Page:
Saturday, August 14, 2010

R.I.P. Abbey Lincoln

The great jazz singer Abbey Lincoln passed away today at the age of 80. She was truly one of the greats of the music. I always heard traces of Billie Holiday in her voice, but she had a truly unique sound and was instantly recognizable. In my view, she sometimes in her later career had one of those performance styles that younger singers miss; a certain way of being more conversational than operatic. (Think Shirley Horn or Freddie Cole, even Grady Tate ; sometimes they are more speaking than singing.) This is not to imply that she didn't have pipes; One of my favorite CDs is "When There Is Love", a duo with pianist Hank Jones, and if you listen her rendition of " I Should Care", you hear her gorgeous tone soaring with a subtle vibrato.

Of course, her association (musically and matrimonially) with drummer Max Roach is considered historically important, especially if you check out the album "We Insist! Max Roach's Freedom Now Suite". (You can hear most of it on Youtube.) It's a pretty powerful fusion of music and social protest, and Lincoln is pivotal to the suite. Her singing is deadly accurate and overwhelmingly emotional. On "Tears For Johannesburg" Lincoln's vocal virtuosity rivals Sarah Vaughn.

Abbey Lincoln was also a fine and respected composer: Her bluesy "The Music Is The Magic" is practically a standard-I've performed it with a number of singers. "Bird Alone" and "Throw It Away" are also great tunes of Lincoln's. And if you didn't know, she had an acting career: You might remember her from her brief role as Bleek Gilliam's mother in Spike Lee's "Mo' Better Blues." I didn't realize she was such a beauty in her early career. She appears in a film from 1956 called "The Girl Can't Help It", looking extremely hot! Check out the youtube clip; you'll see her in the famous dress which Marilyn Monroe wore in "Gentlemen Prefer Blondes." Well, in this case, I prefer Abbey!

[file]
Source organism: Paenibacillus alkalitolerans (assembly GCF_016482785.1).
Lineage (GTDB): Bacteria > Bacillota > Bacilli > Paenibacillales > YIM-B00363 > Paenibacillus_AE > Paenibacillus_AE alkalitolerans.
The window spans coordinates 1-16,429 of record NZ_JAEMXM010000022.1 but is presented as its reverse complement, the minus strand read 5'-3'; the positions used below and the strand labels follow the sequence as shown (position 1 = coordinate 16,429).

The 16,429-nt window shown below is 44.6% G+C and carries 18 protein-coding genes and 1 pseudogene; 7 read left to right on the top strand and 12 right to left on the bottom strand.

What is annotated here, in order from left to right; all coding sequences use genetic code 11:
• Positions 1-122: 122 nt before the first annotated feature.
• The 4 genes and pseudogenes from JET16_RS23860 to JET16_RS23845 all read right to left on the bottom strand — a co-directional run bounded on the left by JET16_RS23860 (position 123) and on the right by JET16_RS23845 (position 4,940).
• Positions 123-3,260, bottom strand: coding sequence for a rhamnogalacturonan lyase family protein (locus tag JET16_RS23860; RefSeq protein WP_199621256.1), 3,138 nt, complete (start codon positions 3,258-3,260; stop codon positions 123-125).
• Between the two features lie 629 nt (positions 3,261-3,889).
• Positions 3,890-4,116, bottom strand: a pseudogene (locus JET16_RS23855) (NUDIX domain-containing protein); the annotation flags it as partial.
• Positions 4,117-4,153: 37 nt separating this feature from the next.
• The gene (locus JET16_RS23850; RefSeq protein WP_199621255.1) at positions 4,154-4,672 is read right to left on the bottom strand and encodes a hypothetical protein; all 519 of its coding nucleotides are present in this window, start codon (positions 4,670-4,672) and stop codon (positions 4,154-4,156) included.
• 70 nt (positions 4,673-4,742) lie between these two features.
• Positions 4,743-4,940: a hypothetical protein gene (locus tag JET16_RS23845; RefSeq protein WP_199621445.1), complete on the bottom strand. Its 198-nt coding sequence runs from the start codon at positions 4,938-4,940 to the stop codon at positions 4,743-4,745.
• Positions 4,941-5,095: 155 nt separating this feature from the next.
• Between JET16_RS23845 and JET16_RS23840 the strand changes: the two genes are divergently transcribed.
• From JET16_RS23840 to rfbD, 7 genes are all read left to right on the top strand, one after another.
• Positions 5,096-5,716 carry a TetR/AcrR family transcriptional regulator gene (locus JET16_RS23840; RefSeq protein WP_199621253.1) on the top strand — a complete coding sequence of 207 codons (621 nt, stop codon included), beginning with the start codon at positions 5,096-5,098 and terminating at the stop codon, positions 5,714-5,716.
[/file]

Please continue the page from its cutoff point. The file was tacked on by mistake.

I only saw Lincoln perform once in the late 90's at the old Iridium in New York. My friend Aaron Walker, who was her drummer at the time, got me in on the guest list. I believe Steve Kirby was on bass and Marc Carey was on piano. I remember being enthralled. Lincoln was the kind of performer that young singers should be hoping to emulate as they mature; She made it seem effortless, which is what a great performance should always seem. I'm sorry I never got to work with her: I think I would have learned a lot.

Feel free to post your comments or remembrances.

Finally, I wanted to add this wonderful quote from Steve Kirby:

"Abbey Lincoln was a mystic. She was a sorceress. When she ended a song with a cadenza she channeled miles as clear as the mid-day sun. Her soul lies in a smoldering cauldron of artistic passion. I can only imagine how she saw the world. I'm certain, however, that it sat in the palm of her hand. She was one of the giants."


  1. Beautifully stated, George. For me, it was all about Abbey's extraordinary storytelling ability (much like Shirley Horn, as you mention above).


  2. Oh my, Ms Abbey, such a story teller with that gorgeous voice. Very sad. Wonderful legacy of work. Thanks for sharing your thoughts.

  3. A beautiful tribute. Well spoken.

    May she rest in peace
    and i will always be learning how to listen.

  4. Awesome work -- well said. I've got a lot of listening to do all over again after her passing.

  5. You rarely find such brilliant performers in music anymore. Her artistry transcended jazz, and the world is that much diminished at the loss of such a powerful spirit.

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  7. You rarely acquisition such ablaze performers in music anymore. Her ability transcended jazz, and the apple is that abundant beneath at the accident of such a able spirit.

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